Wednesday, March 14, 2012

Marc Davis, Fine Artist

Just got back from a party, where I saw Marc Davis'  wife Alice again. She looked great and was in good spirits.
So I thought I would post one of her husband's drawings, a sketch that I think qualifies as fine art.
I remember Alice giving it to me as a Christmas gift a few years ago. I know…lucky me!!

When I first visited the home of Marc and Alice Davis years ago I was literally overwhelmed.
Marc's art was (and still is) all over the house. Oil paintings, lithographs, watercolors…you name it, beautiful drawings and paintings done in a variety of techniques.
I remember asking Marc : " How can you animate Tinker Bell at the studio, then come home, and do Fine Art?"
His response was: " Well, I consider myself an artist first. As an animator I express myself in acting and graphic motion, as a painter I use different mediums to make a statement."

This sketch of a bull shows animation, realism with some abstractions, but most of all a thorough understanding of anatomy. Just stunning!

More on Marc Davis' Fine Art in future posts.



14 comments:

  1. Beautifully done. I'd love if someone published a book of some of Marc's personal art.

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  2. this is so great. have found you by luck and i love your work.

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  3. I really wish that I could draw women as good as Marc could.

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  4. Tinkerbell must have been such a fun character to animate. I wonder how he would feel about how the character is handled today in CGI and talking.

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    1. I would hope he would knock some people out, or fire them on the spot. It's absolutely HORRID what they've done with Tinker Bell. Pants? Talking? CGI?!?!? She started off as a beautiful, sexy, sassy, gesture-driven character. Her green dress is iconic in and of itself. And what do they do? Add words, robbing her of her once-expressive body-language-only sense of self, and put her in PANTS!!! Not to mention furthering the demise of 2D animation by opting to turn her into a CGI franchise. It just appalls me. I'm with you--- I wonder what Mr. Davis would think, and I sure as hell would hope he'd have never let it get this far off of his original design!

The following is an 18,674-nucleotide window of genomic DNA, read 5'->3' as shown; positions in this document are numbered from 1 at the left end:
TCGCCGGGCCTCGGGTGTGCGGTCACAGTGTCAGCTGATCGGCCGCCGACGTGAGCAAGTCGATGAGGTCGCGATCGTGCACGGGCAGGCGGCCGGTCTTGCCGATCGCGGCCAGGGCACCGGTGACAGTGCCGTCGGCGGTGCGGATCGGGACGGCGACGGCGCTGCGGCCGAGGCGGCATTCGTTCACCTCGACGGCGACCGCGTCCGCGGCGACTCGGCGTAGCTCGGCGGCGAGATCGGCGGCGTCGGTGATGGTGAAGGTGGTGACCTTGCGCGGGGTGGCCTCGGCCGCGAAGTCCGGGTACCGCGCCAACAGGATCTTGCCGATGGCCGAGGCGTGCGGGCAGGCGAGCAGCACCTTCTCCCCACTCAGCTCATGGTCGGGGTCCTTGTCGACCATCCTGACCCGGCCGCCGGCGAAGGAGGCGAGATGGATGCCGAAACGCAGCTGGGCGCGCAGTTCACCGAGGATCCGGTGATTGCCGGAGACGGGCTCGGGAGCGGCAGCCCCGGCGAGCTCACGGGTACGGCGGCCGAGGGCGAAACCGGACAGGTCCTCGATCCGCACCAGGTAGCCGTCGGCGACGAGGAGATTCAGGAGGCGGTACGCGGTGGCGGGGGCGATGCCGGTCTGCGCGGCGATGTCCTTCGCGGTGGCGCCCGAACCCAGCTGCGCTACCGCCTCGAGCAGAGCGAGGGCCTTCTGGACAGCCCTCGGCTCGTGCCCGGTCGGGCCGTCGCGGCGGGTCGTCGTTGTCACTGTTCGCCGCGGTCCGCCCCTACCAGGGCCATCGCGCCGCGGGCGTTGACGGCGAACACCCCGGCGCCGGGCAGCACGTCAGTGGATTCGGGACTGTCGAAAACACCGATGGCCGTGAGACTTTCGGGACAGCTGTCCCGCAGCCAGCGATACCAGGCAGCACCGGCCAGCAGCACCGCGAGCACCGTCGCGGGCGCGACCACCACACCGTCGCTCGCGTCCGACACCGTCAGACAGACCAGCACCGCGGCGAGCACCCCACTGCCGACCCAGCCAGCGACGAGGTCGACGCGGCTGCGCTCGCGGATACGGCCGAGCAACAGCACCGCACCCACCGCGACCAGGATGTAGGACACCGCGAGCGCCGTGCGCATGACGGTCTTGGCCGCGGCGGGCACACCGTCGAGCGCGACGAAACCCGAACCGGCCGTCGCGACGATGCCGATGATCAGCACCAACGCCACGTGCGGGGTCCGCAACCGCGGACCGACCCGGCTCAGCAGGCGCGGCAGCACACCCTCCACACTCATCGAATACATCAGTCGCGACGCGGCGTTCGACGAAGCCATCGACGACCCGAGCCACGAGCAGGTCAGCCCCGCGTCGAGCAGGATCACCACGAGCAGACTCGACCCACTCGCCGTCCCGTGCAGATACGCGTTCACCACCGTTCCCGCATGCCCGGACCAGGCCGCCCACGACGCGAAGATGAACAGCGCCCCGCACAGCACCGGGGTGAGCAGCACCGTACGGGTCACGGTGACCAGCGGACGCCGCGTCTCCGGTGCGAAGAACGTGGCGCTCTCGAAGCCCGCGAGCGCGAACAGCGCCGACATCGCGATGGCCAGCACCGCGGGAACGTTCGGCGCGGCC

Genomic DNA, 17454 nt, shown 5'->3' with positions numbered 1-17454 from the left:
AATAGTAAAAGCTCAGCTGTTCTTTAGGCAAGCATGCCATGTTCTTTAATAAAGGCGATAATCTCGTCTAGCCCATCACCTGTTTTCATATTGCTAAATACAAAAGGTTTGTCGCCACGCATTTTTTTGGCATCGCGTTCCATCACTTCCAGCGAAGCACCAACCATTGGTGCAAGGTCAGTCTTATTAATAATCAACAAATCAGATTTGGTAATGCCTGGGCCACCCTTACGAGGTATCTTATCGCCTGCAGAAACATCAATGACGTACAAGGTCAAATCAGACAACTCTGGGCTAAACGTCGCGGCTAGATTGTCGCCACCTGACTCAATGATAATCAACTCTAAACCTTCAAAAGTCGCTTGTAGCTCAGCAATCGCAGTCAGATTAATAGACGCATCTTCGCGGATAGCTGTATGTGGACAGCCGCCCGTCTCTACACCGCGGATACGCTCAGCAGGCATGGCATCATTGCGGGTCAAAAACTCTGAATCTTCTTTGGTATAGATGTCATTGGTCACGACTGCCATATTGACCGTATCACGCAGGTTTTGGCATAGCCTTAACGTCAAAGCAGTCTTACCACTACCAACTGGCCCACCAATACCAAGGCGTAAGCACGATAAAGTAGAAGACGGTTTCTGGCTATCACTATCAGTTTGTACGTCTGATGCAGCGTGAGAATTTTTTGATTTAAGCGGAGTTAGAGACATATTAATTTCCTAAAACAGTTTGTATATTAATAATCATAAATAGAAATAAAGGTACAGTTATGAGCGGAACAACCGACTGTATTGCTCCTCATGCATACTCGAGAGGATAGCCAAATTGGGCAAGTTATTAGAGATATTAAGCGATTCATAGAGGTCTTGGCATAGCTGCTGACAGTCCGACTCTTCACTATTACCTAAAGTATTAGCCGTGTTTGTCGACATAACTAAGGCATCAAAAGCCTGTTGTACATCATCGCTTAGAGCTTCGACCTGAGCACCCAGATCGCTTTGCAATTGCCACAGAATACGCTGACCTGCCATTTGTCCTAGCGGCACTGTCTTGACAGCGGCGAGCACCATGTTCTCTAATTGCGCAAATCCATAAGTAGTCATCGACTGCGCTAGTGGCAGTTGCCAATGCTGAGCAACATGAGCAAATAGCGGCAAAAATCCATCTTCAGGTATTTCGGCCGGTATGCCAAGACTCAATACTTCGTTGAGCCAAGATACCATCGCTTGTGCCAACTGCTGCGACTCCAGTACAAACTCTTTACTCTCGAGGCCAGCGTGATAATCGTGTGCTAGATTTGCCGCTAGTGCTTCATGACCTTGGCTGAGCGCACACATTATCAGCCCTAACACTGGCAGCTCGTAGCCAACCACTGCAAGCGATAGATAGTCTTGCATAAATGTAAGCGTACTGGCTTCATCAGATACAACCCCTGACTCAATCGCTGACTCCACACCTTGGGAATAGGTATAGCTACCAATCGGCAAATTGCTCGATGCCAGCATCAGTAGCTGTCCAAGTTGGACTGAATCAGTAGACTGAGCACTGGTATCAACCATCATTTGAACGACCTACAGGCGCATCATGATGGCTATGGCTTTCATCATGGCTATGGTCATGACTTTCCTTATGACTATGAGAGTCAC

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    2. I agree. Its not so much the CGI that bothers me as much as the talking. However, I do wish they'd leave these classic characters alone. I like all mediums of animation. I prefer to animate traditionally and I think that the way Disney handled CGI, by which I mean, demolishing the 2D department instead of embracing both forms left a bad taste in our mouths towards CG.

      Back to Tinkerbell I completely agree with you on how they took the character away from her roots. The nonspeaking Tinkerbell said so much more than this version ever could.

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    3. Certainly they had to make her a 'role model' for girls the way they've changed her character. Nothing like the days when I though of Tink as a presenter myself (if only due to the familiar Disney anthology program I've watched on TV).

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    1. Alice is in her early 80ies and doing great.

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  6. Wow, magnificent drawing :D And yes, I miss the classic Tink too...

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  7. Some times I think that I dream of Jeanie was inspired by Tinker Bell, and I wonder if the witch Endora in Bewitched inspired Madame Madusa. I agree with you guys on Tinker bell, only truly skilled artist seem to be able to capture the grace and beauty in the female characters, it takes a delicate touch some artist seem to run out of talent and are better at the more cartoony characters, putting pants on Tink, I know what are they they thinking.

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  8. Marc Davis was an incredible draftsman as well. His character designs are some of my favorite for how he boils down human anatomy to the simplest lines which still convey a wealth of information. His Briar Rose character is a fantastic example of this.

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  9. I met Mr. Davis years ago and I was just so awed by him. He was at a Disney store doing a special appearance. One of the questions he answered has always stuck with me....someone asked which of the recent DIsney films he thought DIsney might have disliked and his reply was Aladdin due to how easily the gags could become dated. Then Aladdin was fairly recent but I really see what he meant by watching it now.

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